Sunday, May 22, 2011

An Exile In Need of a Bride

For almost as long as I can remember, I have gone to church every Sunday morning at 10.30am religiously, so to speak. Through primary school, secondary school, college and work, my whereabouts at this time of the week remained a constant in the varying routines that came and went. I never questioned this practice, I never doubted the habit that had been formed for me and which I in turn formed for myself. I still don't.

Yet there is an irony at work in my life right now. In September I moved from Galway to Belfast, a city with a church in view almost everywhere you turn your head. Throw a stone in Belfast, and chances are it will land on a church building. I moved to Belfast to study Theology, a discipline whose beating heart is the church. And yet it is only here and now that my church-going habit has been broken. I move to the home of churches to study Theology, and suddenly I cease from being a regular church attender.

What's going on?

My history as a church member has been one of participation. At home in Galway I have been part of the same church for 17 years or so, moving from Sunday School member to youth group member to worship team member to Sunday School leader to Worship Team leader. I have a role in that church, which gives me a distinct identity. And not only do I have a role, but I have family. I am known not only for what I do in the church, but also for the people who call me "son" or "brother" or "cousin" or "nephew". I eat dinner with some of these family members church every Sunday I am in Galway. To question whether I belong in the church would almost be to question whether I belong at home, for church and home are very much interrelated come Sunday. I am no isolated "Bible College student from down South" when I step inside the doors of GCF. I am Declan Kelly - Dermot and Pauline's son.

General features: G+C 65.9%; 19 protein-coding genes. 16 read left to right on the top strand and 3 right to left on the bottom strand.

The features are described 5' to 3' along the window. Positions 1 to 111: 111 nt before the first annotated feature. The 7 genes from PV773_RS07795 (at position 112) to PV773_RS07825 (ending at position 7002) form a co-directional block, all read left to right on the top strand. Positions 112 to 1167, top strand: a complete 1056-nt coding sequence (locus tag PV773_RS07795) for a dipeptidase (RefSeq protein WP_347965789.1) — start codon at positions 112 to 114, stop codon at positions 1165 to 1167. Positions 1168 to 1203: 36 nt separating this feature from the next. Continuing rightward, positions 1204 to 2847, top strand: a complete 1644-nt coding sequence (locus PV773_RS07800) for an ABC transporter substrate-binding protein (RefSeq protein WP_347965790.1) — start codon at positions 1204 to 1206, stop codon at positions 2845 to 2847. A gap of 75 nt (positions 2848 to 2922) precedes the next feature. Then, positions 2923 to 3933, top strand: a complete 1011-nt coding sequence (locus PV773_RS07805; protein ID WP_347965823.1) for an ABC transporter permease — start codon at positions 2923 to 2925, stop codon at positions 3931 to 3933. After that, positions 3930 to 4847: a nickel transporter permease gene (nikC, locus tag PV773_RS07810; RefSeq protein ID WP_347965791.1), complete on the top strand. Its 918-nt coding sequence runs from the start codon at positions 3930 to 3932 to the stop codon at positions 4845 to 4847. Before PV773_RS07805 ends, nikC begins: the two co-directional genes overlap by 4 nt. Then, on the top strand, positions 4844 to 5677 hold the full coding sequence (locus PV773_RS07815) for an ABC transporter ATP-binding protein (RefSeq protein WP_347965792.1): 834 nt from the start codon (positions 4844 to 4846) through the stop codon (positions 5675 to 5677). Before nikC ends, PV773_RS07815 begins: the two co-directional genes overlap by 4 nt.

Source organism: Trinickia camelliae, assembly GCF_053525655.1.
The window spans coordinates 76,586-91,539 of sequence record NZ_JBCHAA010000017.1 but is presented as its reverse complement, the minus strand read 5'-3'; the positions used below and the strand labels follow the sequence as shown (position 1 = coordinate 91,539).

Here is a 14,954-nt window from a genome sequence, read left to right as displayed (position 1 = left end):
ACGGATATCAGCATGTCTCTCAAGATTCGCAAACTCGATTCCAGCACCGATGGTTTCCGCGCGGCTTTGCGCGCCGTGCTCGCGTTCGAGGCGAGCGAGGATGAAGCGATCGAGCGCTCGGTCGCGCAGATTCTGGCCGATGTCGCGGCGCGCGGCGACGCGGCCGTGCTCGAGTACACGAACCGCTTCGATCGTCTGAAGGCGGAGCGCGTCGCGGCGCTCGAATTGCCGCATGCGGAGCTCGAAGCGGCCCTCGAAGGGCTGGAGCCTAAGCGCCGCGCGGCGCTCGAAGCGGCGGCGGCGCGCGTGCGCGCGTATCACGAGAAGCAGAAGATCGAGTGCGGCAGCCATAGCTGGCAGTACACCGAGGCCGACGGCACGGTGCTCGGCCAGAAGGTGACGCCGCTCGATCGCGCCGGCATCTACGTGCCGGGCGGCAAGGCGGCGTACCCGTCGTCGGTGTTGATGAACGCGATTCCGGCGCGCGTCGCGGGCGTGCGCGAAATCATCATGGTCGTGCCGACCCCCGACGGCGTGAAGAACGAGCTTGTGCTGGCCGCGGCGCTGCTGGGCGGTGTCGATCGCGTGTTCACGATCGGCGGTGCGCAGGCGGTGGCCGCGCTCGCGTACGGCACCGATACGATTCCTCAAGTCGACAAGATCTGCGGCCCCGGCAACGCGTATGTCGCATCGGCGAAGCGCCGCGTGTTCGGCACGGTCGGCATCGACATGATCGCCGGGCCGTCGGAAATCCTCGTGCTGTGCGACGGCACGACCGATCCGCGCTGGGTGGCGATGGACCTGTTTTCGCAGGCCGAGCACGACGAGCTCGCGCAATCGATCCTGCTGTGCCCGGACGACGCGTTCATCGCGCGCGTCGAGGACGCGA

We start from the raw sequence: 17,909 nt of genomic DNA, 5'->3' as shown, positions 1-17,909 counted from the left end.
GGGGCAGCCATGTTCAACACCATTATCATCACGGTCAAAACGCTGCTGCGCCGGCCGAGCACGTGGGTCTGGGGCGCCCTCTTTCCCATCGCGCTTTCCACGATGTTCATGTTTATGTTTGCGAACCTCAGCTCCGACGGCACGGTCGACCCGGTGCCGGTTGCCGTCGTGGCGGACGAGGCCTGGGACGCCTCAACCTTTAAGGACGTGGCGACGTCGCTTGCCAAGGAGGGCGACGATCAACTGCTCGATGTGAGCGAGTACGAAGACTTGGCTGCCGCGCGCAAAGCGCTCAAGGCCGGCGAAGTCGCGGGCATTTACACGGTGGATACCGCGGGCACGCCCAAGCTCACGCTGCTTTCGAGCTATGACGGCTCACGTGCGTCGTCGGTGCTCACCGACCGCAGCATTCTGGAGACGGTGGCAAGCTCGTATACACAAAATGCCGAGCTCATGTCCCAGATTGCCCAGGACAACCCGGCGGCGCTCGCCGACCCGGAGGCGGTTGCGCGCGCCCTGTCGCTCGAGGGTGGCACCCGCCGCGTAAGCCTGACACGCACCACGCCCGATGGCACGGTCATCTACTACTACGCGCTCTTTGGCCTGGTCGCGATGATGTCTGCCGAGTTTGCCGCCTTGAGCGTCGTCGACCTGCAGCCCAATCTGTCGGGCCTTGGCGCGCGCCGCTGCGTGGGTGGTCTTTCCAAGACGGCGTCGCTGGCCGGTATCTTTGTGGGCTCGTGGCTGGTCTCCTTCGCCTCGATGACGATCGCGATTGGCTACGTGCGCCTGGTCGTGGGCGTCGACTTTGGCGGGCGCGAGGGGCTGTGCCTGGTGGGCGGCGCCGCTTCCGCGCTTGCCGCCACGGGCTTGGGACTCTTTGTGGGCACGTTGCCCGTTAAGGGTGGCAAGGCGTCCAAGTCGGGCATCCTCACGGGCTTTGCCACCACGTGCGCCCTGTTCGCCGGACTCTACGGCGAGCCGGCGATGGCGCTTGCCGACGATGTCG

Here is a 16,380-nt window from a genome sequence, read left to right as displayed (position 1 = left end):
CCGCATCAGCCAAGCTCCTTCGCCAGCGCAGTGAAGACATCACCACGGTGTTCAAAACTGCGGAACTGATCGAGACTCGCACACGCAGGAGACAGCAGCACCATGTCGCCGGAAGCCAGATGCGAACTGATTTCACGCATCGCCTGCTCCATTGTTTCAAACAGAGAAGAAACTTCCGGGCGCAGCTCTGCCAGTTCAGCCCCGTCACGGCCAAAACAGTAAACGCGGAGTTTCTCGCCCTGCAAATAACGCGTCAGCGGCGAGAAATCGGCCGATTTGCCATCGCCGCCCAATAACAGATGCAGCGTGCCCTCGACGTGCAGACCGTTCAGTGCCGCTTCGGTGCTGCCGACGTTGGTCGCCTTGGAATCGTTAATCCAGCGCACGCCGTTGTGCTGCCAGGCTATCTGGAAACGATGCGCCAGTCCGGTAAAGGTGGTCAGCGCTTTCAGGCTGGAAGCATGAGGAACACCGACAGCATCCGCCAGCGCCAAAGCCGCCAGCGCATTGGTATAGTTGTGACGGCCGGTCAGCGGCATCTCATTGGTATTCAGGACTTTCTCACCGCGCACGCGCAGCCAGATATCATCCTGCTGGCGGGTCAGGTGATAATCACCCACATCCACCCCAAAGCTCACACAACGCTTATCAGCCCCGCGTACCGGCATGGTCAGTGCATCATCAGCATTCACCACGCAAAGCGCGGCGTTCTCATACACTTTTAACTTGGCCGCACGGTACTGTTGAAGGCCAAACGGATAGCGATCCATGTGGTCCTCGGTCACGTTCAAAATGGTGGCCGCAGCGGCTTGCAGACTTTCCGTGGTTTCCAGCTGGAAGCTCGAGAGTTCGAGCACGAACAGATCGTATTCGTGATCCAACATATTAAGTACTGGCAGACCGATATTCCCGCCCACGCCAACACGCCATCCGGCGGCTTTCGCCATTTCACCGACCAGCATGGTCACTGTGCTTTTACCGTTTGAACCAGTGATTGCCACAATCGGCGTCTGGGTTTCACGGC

In Belfast, these identifiers have been stripped away from me. I go to a church and I am little more than a consumer who can walk in and walk out of the store, no strings attached. This feels so little like church that I've stopped doing it. It is a form of godliness without any commitment to neighbours, and it doesn't sit right. Yet how else does one find a church to commit to, if "trying them out" is not the answer? Am I at a time in my life where I need to be a consumer and find a church that I can buy in to?

This leads to another problem. Is any church the right church, or should I find one that falls in line with my (admittedly hazy) vision for church? The former seems naive to the reality that there are churches out there that will crush your spirit and which ought to be avoided, while the latter is an "ideal" that is quite rightly unrealistic.

I love church...or at least the idea of church. To have a community of believers committed to God and to each other, learning to live together through participation in practices and habits that don't conform to the anti-creational patterns of the present world order - this is indeed an "artistic operation" that I want to be a part of, that I want to commit my life to. But as I hop from church to church -- or as I don't, as the case may be -- I feel like an exile, displaced from my church heritage and wandering in a foreign land, where the old songs I know don't fit. I am learning so much during my hours spent reading and writing, but the more I learn the more distant I feel from what goes on inside the churches I visit. The sermons often seem uninspired and flat, the music is the same ol' Chris Tomlin stuff that I can sing on autopilot, the people are either too old or too cool or not cool enough.

I read Volf, or Hauerwas, or Brueggemann, or Wright, or Wells, or Caputo and I feel inspired and challenged to follow Jesus. I spend my time around campus and I am surrounded by a community consisting of people from all over the world...or at least I was surrounded by such a community. By fusing these practices together I have created my own church in many ways, but it is a phoney church of which I am the head. To follow Jesus is to follow him to a local church. As hard as I have found it to belong to one of those up here, I can't escape this uncomfortable truth. What I consider to be learning will not really prove to be learning unless it is lived out in a community not of my controlling, and certainly not of my consuming.